The Trail of the Sky: Via Francigena in Piedmont

A century-old "access point" for travellers, pilgrims and merchants transiting through the Alps to the Padana plain, Piedmont is traversed by long stretches of the Via Francigena; Archbishop Sigeric walked along this ancient road in 990 AD when  returning to Canterbury from Rome. To this day, this road preserves its timeless appeal.

It is possible to cross Via Francigena on foot, by car, mountain bike and motorbike and, in some parts, even by horse along four main trails: Via Francigena in the Susa Valley, which from the Monginevro and Moncenisio Pass reaches the entrance point of Turin; Via Francigena Morenico–Canavesana, which extends over the basin around Ivrea; the Turin–Vercelli section between the noble Baroque capital and the rice-cultivated plains; and lastly, the section which from the Monferrato of Asti and Alessandria extends down to the Liguria region and the sea.

 

In 2004, Via Francigena in Piedmont was declared a Grand Cultural Itinerary of Europe by the Council of Europe. This road is 650 kilometres long and traverses 4 natural parks, connecting 107 Municipalities in five different provinces: Turin, Vercelli, Biella, Asti and Alessandria. Whether it's a simple stroll, a family excursion, a two-wheel tour or a challenging hike you are after, this trail offers the perfect combination of art, architecture and nature. Along the way, there are sites bearing witness to Piedmont's Romanic past (particularly in the Turin, Asti and Vercelli areas) and Baroque past, for example, there's Sacro Monte di Crea, in the Alessandria hinterland or Rivoli Castle, an avant-guard Savoy Royal Residence which has been home to the Museum of Contemporary Art since 1984.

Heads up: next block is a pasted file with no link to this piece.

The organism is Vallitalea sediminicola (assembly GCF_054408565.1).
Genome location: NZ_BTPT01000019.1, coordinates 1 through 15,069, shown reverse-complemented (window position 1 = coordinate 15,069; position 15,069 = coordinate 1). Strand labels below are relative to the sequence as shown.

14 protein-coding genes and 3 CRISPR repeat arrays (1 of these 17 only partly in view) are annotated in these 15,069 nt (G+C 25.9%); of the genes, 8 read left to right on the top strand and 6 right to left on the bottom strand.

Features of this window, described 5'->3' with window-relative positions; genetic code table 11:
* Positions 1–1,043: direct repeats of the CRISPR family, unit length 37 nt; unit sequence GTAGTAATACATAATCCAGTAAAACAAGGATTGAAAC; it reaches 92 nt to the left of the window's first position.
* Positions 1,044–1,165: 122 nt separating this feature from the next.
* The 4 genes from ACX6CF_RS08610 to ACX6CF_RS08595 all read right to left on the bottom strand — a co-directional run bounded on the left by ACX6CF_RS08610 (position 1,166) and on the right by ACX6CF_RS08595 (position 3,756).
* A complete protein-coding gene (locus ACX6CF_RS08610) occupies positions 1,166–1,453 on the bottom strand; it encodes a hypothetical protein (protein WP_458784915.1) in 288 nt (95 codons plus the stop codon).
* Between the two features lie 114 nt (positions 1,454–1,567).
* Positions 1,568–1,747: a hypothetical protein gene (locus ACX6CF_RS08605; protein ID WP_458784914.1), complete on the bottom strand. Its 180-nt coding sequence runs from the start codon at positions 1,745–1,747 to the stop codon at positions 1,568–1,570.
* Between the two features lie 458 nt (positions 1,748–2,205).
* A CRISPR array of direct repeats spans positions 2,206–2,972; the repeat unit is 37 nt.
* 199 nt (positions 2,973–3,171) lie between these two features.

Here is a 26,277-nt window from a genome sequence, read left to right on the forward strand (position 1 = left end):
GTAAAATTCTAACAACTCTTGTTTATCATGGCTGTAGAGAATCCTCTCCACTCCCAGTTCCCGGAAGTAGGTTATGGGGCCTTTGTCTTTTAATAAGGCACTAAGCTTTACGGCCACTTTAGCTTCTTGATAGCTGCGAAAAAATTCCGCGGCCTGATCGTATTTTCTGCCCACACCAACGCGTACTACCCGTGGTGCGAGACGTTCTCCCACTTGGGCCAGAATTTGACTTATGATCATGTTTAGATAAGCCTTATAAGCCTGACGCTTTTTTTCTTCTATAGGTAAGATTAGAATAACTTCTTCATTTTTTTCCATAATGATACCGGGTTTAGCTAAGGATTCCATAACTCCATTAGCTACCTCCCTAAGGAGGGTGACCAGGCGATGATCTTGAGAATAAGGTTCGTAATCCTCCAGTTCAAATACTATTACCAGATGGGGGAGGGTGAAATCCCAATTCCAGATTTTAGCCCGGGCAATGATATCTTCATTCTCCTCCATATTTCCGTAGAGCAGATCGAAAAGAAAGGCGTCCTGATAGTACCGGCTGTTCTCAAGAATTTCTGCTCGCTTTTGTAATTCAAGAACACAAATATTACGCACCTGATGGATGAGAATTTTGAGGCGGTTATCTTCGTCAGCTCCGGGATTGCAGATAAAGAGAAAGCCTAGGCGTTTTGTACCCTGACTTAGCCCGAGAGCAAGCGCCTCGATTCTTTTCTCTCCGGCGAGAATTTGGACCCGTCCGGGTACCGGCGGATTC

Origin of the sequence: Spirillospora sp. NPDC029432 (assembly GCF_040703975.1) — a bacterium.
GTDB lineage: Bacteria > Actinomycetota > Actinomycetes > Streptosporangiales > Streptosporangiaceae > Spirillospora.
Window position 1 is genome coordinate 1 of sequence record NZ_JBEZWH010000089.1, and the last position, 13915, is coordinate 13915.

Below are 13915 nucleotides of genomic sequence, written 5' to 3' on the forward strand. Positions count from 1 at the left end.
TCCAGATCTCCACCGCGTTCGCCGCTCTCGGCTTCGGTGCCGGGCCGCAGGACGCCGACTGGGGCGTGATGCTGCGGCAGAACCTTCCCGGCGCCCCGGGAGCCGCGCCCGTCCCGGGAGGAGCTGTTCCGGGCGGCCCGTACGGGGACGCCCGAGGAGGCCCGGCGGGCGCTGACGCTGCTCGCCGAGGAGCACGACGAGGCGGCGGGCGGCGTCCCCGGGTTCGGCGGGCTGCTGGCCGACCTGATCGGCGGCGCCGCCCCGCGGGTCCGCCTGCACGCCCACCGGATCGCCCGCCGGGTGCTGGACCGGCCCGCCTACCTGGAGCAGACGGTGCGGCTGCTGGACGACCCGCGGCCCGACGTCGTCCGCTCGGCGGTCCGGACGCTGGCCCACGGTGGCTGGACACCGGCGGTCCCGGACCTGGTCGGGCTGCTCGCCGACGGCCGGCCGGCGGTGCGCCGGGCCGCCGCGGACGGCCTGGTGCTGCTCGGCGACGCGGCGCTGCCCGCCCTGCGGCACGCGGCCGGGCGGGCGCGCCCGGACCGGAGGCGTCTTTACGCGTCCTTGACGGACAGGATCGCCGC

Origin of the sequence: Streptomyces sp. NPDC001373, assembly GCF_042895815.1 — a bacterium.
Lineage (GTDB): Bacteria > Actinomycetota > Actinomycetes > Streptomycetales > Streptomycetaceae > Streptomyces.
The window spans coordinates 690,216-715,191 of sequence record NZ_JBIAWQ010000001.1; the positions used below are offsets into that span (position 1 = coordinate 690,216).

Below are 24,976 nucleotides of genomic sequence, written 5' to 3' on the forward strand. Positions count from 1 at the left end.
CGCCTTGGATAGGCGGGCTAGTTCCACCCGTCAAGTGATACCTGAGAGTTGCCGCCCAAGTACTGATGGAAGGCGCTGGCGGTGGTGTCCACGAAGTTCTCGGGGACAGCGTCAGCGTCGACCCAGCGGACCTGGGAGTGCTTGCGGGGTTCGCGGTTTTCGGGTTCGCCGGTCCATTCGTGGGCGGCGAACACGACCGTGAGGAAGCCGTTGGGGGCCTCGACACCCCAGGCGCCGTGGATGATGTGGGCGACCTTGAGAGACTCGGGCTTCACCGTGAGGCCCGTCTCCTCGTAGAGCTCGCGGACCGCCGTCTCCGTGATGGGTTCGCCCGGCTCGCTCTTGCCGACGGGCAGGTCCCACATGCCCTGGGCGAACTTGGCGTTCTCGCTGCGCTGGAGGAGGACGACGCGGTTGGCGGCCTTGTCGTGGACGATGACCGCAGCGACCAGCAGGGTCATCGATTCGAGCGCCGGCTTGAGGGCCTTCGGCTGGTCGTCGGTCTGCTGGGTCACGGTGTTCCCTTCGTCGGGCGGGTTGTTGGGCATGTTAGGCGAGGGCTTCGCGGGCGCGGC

Over time, the historic itinerary turned into a network of trails worth exploring, with landscapes dotted with medieval parishes and hills, waterways and strongholds. For example, legend has it that the Franchi trail, was once crossed by Charlemagne in order to encircle the Longobard forces barricaded at the foot of the Sacra of San Michele della Chiusa. In approximately 60 kilometres, the eco-tourism itinerary joins the monumental Sacra of San Michele to the town of Oulx passing through ancient hamlets and sacred architecture, and penetrating the rich biodiversity of the Gran Bosco di Salbertrand Park and the Orsiera Rocciavrè Park. Suggestive alternatives include the Via Romea Canavesana, which from  Ivrea reach the Morenico Amphitheatre, with a spectacular view of Lake Viverone and the group of the five lakes, which flow into the Livorno Ferraris plain, and Vercelli, where Via Francigena meets the section from North Europe, surrounded by farms, bird sanctuaries and the silence of the "chequered sea" of rice fields.

Today, Via Francigena and the  Sacra of San Michele, the symbolic monument of Piedmont, are UNESCO World Heritage candidates as trans-regional sites. More specifically, the Sacra is an integral part of the "Cultural Landscape of the Benedictine settlement in medieval Italy".